Conversion Story, part I: The Decision
I am different. Not odd, but different. My decision to convert has been driven by this fundamental fact. Okay, maybe different isn’t quite the right word, but I think it fits the best.
I grew up in a non-active Methodist family (parents were raised Methodist, but were not active in any local churches), and had the moral foundations laid, but it was not until sometime in High School that I actually started going to church – mostly for the sake of my grandmother, who had recently moved into the area (and the lunch she would take my cousin and I for afterwards – hey, I was young!). I also was active in Royal Rangers (a Christian scouting group, hosted by the local AofG church).
I graduated from High School in 1994, and started college that fall, where I did the “collegy” thing: going to church when I would go home, or periodically with a girl I was going out with. That continued, with a very high attendance at the Church of St. Mattress, for the next five years.
I met my (late) wife in 1999, during a Theatre class. She was still a freshman, and I was in my third senior year (an honestly innocent story, but for another time). She was Catholic. I knew nothing of Catholicism (rites, rituals, etc.) at the time. I had heard some comments from people, but not enough to form any bias or negative opinions about the church. Simply, I was uninformed.
As we dated (and eventually married), I learned. After a service at the church I “grew up in”, she made the comment that services at the two were virtually the same. Different, but similar. We would go to Mass when we could, and we would talk about things at home.
Through our conversations, I found the words to articulate my disposition on the matter of “denominations in Christianity”, and realized that, based on my personal beliefs, I was already a “lapse Catholic”. I just wasn’t confirmed, and I was okay with that.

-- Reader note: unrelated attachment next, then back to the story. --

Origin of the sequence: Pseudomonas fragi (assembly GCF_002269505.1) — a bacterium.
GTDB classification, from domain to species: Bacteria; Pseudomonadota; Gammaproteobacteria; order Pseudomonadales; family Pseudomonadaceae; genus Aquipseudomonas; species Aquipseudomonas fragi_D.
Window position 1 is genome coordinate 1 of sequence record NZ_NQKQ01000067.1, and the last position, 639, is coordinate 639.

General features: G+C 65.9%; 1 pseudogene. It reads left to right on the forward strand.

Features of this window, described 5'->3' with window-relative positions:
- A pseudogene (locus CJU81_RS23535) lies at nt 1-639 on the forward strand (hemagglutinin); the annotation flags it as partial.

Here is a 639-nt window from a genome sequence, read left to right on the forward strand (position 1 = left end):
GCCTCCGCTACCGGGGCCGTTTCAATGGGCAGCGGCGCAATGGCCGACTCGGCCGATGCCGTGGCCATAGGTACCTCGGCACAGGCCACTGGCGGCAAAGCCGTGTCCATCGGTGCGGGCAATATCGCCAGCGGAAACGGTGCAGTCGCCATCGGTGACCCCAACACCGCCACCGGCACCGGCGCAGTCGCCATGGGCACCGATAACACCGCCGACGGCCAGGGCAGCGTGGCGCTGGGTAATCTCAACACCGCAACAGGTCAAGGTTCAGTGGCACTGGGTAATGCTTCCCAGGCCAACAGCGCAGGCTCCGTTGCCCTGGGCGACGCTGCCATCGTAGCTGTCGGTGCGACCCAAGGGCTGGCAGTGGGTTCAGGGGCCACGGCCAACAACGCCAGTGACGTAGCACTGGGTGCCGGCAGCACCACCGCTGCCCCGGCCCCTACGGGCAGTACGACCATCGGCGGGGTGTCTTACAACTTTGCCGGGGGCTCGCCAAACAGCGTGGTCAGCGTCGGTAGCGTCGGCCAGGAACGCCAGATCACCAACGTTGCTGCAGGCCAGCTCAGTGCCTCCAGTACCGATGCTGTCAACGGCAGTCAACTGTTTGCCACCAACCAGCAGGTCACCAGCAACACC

But like I said, I am different. I had no bias, and I was willing to learn. I was the “mixed” half of a “mixed-marriage”, and I was happy in that fact. But things change, and I found that out in a severe way.
My wife died from a pulmonary embolism. During the ambulance ride to the hospital, I did one of the few things that I felt I could do: I recited the “Our Father” over and over, repeating it almost a dozen times over the twenty minute ride. I kept dwelling on the words “thy will be done”. Despite my grief, I was at peace. During the funeral, I made the decision to convert, and voiced it during the Easter Vigil.
I’m doing it for my late wife, and for her family. I’m doing it for the peace that I found, through grief, with the thought that with joy, the peace will grow stronger. I’m doing it because I’ve become more Catholic then Methodist, and can’t see going back.
Teaser: Next week: Part 2, The Journey
Jeff has his own blog called, Echoes Americana